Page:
Let's not forget, however, the emergence of the Miz. He started out using his full name, Mike Mizanin, on reality shows, like the Real World, showcasing his love and interest in wrestling, emulating stars like the Rock. So, he took the plunge, jumped into Tough Enough, and was the runner-up. But, he was given two great consolation prizes: a chance to hone his craft in other federations, and a spot in the WWE farm system. Once brought up to the main show, he was the subject of everyone's ridicule, seen as a t.v. star trying to be a wrestler. Little did they know that Mike's passion would outlast the criticism. He formed an allegiance with John Morrison to create one of the most successful and entertaining tag teams in recent history. After winning tag team gold and starring in some very entertaining programming (the Dirt Sheet was the calling card the Miz needed), he decided to not be overlooked as his partner, John Morrison, was starting to come into his own as a star. So, the Miz bid his partner farewell, in a very violent way. After which, he broke out on his own to do the unthinkable: call out John Cena. It was a brave, but foolish move, but it did get him his notoriety as he went on to secure the U.S. title and have some of the most impressive outings in his short career. He is now currently taking Chris Jericho's place, if you would say, as one half of the Unified WWE tag champions along with the Big Show. On a final Miz note, he's been saying a whole new catchphrase: "I'm the Miz...and I'm awesome." He could not have been more correct as he, like Morrison, got his taste at a big break on ECW, after both of them tried and failed at making impacts on other shows initially.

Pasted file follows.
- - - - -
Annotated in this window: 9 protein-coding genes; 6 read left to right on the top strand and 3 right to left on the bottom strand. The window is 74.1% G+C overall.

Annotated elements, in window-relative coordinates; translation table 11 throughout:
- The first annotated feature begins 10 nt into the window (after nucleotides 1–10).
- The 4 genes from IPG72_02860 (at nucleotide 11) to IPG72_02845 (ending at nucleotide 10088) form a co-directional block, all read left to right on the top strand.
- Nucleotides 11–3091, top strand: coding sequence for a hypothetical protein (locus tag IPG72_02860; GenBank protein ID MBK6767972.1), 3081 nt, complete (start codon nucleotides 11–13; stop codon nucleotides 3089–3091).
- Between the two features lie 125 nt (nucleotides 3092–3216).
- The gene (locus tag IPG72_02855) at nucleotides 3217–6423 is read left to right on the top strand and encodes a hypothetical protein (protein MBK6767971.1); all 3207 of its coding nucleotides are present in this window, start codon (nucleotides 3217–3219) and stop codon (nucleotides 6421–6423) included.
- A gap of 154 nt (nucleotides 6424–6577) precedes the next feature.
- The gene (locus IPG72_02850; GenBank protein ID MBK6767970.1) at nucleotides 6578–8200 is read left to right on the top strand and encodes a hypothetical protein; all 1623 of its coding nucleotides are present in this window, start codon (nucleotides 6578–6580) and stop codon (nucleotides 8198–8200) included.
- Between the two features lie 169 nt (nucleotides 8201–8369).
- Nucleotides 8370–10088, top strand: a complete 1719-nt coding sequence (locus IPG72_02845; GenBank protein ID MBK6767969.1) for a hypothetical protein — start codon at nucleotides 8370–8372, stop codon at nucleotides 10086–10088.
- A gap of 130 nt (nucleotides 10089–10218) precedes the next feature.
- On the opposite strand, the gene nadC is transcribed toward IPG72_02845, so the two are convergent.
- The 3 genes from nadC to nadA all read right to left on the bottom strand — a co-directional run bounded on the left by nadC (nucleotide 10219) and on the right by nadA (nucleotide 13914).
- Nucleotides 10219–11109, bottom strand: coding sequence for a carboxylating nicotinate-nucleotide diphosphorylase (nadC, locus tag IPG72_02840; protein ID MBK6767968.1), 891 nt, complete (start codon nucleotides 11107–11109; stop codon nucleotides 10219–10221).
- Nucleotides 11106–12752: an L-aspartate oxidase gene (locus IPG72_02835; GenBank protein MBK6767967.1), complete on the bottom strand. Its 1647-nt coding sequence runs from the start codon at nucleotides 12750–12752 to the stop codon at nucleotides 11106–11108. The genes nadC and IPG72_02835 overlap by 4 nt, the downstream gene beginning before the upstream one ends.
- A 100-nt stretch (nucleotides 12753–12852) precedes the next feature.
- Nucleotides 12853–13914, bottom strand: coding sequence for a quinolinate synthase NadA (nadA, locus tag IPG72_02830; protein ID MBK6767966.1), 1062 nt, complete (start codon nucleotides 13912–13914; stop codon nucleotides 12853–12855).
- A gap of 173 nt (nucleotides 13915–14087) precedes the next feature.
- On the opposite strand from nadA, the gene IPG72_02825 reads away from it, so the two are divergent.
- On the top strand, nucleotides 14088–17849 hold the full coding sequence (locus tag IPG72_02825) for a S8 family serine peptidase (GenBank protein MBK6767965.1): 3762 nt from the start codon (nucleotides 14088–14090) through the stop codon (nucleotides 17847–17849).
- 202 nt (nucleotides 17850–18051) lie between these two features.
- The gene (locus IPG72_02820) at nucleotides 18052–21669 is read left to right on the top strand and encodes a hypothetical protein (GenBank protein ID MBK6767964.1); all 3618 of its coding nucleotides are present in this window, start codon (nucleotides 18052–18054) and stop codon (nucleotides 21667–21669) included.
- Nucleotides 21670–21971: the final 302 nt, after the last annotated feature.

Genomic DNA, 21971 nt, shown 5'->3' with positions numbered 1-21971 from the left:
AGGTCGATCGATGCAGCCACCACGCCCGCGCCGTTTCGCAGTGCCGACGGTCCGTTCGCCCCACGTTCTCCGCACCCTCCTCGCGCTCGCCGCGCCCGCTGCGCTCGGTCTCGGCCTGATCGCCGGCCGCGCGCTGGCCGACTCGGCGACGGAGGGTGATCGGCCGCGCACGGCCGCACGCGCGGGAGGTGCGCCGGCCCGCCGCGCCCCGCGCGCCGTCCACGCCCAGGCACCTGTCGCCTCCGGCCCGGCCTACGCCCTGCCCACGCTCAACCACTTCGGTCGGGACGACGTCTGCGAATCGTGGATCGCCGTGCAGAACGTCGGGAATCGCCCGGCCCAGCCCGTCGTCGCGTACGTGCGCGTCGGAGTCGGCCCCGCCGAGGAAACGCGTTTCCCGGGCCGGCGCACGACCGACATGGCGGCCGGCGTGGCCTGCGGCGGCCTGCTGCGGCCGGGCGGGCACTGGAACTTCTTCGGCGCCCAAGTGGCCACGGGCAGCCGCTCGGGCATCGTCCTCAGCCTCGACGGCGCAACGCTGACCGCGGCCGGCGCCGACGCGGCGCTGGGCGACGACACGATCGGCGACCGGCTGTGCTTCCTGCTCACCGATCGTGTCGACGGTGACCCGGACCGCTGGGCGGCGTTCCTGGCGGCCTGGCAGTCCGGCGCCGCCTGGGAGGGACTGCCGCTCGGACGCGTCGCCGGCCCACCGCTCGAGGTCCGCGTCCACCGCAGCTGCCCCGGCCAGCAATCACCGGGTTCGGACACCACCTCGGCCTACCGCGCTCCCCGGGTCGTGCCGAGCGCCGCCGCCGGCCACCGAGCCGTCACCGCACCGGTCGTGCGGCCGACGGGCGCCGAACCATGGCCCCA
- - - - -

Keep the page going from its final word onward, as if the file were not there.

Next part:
But, what about the stars that have toiled long and hard on the indies scene or overseas before getting to the big dance, like Benoit, Guerrero and Malenko? Can they be pushed? Ask Evan Bourne and see for yourself. He went from wrestling in some of the most action-packed matches all over the U.S. and even in Japan before being discovered on national television. From the IWA to NWA, and from Dragon Gate to ROH, Bourne defied gravity with some of the most incredible aerial moves I've ever seen. Then, he was scooped up by MTV to wrestle for Wrestling Society X under his indies alias, Matt Sydal. The WWE found him, shipped him to the farm systems, brought him up to ECW and he became the most talked about high flier in the WWE this side of Rey Mysterio. In fact, it was because of this that the fans voted for his first ECW title match which involved Matt Hardy. Although on the losing end, Bourne found himself on a new brand, Raw, defying gravity and making highlights whenever he can, against many different stars. Now, he might not be doing very well at the moment, but you can't deny that his ability earned him a spot on the most prominent show in wrestling, Monday Night Raw. That's quite a feat.